When Elena was first hospitalized, she was insured by a traditional, episode-of-care-oriented managed care program. The primary management tool was utilization review, consisting mostly of telephone conversations and medical record reviews. During the utilization review sessions, we discussed not only Elena’s immediate behavior and symptoms but also the long-term implications of being allowed (or not being allowed) to carry out our treatment plan. In essence, we were encouraging the managed care system to take a longitudinal view for its own sake, as well as for Elena’s. For example, we explained how and why her behavior in the acute-care cottage was a poor indicator of her viability out in the world. With Elena receiving intensive, 24-hour, 7-day attention from a highly skilled and experienced multidisciplinary staff, while living in a carefully crafted therapeutic milieu, we expected nothing less than rapid behavioral improvement. We were not, however, fooled into thinking that this behavioral improvement would be sustained outside of the hospital (2) unless Elena was permitted sufficient time to change and until we could work with Elena’s mother to establish similar programs at home and at school. We explained to the reviewers how a short-term hospitalization would not allow Elena to acquire the basic protosocial and protoeducational abilities that she would need to keep her out of long-term institutional care or to enable her to benefit from wraparound services and special education. We explained how repeated deteriorations, and repeated hospitalizations, would demoralize Elena, her family, and her social supports, leading them to the false belief that her chronic mental illness was hopelessly untreatable. At times the reviewers understood and agreed; at times they didn"t.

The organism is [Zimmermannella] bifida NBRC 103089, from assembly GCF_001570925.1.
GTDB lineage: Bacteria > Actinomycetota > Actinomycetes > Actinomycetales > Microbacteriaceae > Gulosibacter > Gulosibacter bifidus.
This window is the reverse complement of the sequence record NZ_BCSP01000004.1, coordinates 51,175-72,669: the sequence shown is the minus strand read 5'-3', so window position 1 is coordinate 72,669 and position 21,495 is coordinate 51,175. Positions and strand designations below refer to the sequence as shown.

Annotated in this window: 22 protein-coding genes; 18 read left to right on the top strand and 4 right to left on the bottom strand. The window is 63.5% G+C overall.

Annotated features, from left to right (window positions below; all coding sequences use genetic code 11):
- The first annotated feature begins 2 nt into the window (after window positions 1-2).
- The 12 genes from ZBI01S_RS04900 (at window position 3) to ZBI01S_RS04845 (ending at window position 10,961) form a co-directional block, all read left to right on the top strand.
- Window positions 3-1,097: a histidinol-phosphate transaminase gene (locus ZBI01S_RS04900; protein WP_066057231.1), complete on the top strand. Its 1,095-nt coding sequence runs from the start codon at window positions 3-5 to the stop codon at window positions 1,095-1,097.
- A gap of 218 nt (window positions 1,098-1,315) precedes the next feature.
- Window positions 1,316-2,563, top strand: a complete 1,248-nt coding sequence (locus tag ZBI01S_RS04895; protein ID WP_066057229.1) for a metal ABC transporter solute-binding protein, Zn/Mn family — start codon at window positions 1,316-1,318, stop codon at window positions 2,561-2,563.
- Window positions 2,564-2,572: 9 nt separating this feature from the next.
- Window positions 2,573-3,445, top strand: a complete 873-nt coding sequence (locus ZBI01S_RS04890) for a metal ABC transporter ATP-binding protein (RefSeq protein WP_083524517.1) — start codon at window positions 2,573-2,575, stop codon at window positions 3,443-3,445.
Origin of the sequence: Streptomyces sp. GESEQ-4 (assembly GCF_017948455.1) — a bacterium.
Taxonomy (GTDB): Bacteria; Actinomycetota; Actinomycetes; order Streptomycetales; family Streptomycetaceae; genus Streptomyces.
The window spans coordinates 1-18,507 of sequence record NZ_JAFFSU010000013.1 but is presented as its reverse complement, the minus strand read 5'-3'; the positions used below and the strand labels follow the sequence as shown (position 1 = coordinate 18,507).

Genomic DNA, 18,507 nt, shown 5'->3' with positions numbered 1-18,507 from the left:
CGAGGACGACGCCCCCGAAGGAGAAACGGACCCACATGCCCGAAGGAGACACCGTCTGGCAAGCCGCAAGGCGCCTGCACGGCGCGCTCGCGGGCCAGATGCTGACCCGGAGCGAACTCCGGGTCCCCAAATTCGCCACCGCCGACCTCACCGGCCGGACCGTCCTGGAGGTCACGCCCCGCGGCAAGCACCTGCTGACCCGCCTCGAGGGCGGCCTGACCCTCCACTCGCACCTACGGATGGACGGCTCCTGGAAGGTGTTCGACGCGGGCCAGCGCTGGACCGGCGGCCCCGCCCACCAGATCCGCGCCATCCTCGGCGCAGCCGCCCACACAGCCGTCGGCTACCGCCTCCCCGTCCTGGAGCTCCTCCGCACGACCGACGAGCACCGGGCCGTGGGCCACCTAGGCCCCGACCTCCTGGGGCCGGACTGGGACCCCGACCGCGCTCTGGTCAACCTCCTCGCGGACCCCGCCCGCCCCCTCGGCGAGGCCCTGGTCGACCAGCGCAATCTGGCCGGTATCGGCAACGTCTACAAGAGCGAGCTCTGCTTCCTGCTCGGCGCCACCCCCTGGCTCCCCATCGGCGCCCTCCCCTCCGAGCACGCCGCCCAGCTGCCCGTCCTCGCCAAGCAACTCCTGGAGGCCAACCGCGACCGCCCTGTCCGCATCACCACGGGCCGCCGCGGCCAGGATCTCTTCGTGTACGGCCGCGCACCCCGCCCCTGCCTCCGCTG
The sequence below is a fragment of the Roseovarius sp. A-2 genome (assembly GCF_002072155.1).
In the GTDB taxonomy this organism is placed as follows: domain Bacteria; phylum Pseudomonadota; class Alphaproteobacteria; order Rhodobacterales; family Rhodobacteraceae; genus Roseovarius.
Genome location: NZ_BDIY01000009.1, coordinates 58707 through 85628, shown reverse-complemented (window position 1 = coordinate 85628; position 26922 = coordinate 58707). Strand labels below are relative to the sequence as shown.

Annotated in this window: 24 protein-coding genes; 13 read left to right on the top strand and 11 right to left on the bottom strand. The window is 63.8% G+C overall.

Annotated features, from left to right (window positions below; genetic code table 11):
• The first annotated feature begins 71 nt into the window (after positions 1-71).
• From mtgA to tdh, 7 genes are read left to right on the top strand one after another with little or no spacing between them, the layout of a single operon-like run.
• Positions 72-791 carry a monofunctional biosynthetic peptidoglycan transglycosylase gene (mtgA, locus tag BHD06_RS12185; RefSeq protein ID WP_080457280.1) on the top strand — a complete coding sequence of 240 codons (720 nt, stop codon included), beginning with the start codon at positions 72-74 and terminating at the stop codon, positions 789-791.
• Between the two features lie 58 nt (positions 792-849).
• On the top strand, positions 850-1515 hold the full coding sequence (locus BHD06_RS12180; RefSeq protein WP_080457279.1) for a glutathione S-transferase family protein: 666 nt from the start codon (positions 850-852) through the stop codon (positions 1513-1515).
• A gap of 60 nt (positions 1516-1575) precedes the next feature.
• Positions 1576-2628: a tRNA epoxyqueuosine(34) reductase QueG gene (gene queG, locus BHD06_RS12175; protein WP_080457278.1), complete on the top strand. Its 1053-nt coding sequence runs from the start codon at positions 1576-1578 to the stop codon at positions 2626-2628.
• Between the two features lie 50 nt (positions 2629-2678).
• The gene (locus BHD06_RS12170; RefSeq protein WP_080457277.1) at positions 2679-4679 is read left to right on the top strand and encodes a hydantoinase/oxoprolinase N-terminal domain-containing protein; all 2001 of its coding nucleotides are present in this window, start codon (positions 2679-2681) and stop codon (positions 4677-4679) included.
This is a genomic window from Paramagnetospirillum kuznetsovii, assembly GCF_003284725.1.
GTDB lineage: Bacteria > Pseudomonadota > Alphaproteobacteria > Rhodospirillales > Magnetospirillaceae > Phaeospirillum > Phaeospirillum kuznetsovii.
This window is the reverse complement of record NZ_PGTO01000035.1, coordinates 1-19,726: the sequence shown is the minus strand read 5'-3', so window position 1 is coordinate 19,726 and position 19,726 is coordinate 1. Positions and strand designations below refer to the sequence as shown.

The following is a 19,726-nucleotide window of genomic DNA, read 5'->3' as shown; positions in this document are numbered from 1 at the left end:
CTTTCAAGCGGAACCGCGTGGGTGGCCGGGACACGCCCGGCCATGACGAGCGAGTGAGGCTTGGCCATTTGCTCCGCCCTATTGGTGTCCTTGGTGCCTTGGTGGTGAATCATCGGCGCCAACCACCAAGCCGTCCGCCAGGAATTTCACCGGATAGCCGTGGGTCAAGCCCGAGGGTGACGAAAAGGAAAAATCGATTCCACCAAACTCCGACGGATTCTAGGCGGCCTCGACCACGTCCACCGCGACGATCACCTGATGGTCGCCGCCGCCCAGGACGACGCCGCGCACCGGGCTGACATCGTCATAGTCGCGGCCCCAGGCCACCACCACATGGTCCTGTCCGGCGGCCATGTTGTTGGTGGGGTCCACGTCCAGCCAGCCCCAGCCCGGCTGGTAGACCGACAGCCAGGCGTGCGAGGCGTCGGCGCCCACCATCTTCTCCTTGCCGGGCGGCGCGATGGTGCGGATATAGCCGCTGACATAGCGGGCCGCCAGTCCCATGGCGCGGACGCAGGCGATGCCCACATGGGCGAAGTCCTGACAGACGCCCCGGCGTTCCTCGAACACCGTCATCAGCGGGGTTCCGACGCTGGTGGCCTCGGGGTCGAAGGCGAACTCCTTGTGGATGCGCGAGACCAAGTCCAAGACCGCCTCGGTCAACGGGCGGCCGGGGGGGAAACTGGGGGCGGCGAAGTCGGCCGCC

At the time of Elena’s second hospitalization, she had made the transition to a capitated managed care system. Here the advantages of a long-term orientation were much clearer to the managed care entity. In our discussions with utilization review, we emphasized how short-term investments in the present were likely to pay substantial long-term dividends in the future (3) (the financial language was not accidental). For example, we explained that by being able to work intensively with Elena to develop necessary ­protoeducational abilities—such as ­sustained focus, sequencing, and ­planning—we would increase the likelihood that she would learn to communicate, thereby radically increasing her chances for sustained independent or semi-independent living (i.e., outside of an insurance-financed treatment ­setting).